Only send missionaries who have shown proof of their abilities, and allow them to reform their teams as often as their work requires. Let’s face it: some missionaries have not won believers and started churches, yet they seem to enjoy living overseas at their sending churches’ expense, often forming an elite caste by living several social levels above the receptive segments of society. This opposes the apostolic model and seldom produces lasting fruit.

Send missionaries who are able to travel, following the gospel into receptive regions. Some Western workers become immobile while trying to make life comfortable for their families.

Keep disciple making first

Jesus said that his mission is one of making disciples who lovingly obey his commandments. Every mission effort must be evaluated by its disciple-making outcome. Multiply workers and churches. Effective missionary work helps believers, churches and their leaders to reproduce, by training them to employ methods that others can afford to imitate.

Make these recommendations to missionary candidates:

Confirm your apostolic gift. Do not seek to do mission work until you have made disciples at home, formed them into new churches or cells, and raised up leaders among them.

Hone your skills. Learn on the job in your home church and city, so that you will have the required skills when you go to another place, people and culture.

Affirm your role. Let your apostolic gifting and call be evident to those whom you expect to send you by laying hands on you, supporting you, interceding for you and welcoming you back.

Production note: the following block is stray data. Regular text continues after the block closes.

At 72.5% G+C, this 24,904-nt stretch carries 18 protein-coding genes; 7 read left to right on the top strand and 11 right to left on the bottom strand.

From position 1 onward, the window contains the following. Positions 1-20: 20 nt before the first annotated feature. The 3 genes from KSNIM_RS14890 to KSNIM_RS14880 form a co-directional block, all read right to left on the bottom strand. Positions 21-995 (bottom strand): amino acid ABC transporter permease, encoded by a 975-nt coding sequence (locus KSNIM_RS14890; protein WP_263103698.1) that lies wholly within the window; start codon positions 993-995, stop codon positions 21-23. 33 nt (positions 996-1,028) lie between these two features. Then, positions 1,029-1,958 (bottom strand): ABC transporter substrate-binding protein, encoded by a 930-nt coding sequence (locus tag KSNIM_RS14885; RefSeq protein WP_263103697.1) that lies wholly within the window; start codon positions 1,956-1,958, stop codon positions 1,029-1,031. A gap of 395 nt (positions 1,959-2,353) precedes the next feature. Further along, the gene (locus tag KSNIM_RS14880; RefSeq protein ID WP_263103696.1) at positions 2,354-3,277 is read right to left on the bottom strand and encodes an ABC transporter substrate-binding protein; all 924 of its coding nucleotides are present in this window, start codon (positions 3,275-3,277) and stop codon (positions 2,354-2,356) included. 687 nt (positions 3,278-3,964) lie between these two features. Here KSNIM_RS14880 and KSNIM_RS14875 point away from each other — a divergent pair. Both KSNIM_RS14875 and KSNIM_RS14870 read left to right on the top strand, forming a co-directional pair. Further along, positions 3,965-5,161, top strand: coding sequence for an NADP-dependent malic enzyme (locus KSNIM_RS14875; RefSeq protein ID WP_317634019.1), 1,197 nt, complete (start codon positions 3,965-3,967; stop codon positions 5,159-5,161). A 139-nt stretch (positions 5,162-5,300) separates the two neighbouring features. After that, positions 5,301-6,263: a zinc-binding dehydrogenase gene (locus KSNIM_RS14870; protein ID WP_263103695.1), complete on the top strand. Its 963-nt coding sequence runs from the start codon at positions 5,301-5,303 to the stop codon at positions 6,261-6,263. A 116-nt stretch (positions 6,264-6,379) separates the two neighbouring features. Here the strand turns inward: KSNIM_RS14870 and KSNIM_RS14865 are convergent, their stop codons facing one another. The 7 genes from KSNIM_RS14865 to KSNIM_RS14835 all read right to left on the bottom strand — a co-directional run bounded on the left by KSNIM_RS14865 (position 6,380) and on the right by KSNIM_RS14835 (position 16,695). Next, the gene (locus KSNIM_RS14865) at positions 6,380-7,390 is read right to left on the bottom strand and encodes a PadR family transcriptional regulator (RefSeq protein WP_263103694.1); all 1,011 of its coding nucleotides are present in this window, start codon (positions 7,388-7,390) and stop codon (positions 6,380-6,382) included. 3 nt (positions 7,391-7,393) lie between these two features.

Lay concrete plans and keep updating them. Lay out a plan to complete the task within a few years. Review your plans at least annually and change them to fit opportunities. Report on progress regularly to those who send you.

Make these recommendations to sending churches:

Seek evidence of God’s call. Provide opportunities for potential mission workers to do local mission work with your counsel, training and public approval, observing outcomes.

Provide on-the-job mentoring. Most gifted apostolic workers will respond positively to mentoring that empowers them, trains them, affirms them and makes their work fruitful.

Agree on purposes, goals and methods. Expect reports and provide guidance. If you send through a mission agency, then secure its agreement on the work your missionaries are to do.

Evaluate outcomes and lay new plans. Jesus ordered his followers to make disciples. Every activity and budget item should be evaluated by how it contributes making new disciples.

Make these recommendations to receiving churches:

Ask for gifted, skilled missionaries. Hosting workers from other countries may help your ministry win and teach new disciples. If current ones cannot do so, then ask for those that can.

Assign missionaries to empower your workers. The most valuable missionaries are those who have godly passion, gifts, skills and a plan to train local workers to become successful.

Beware of the money trap. You and your churches never have enough money, and some foreigners could tempt you to adopt costly programs that do not succeed very well.

Inform missionaries when their work is finished. Find a gracious manner in which to let missionaries know that it is time for them to go home, before they become more a hindrance that a help.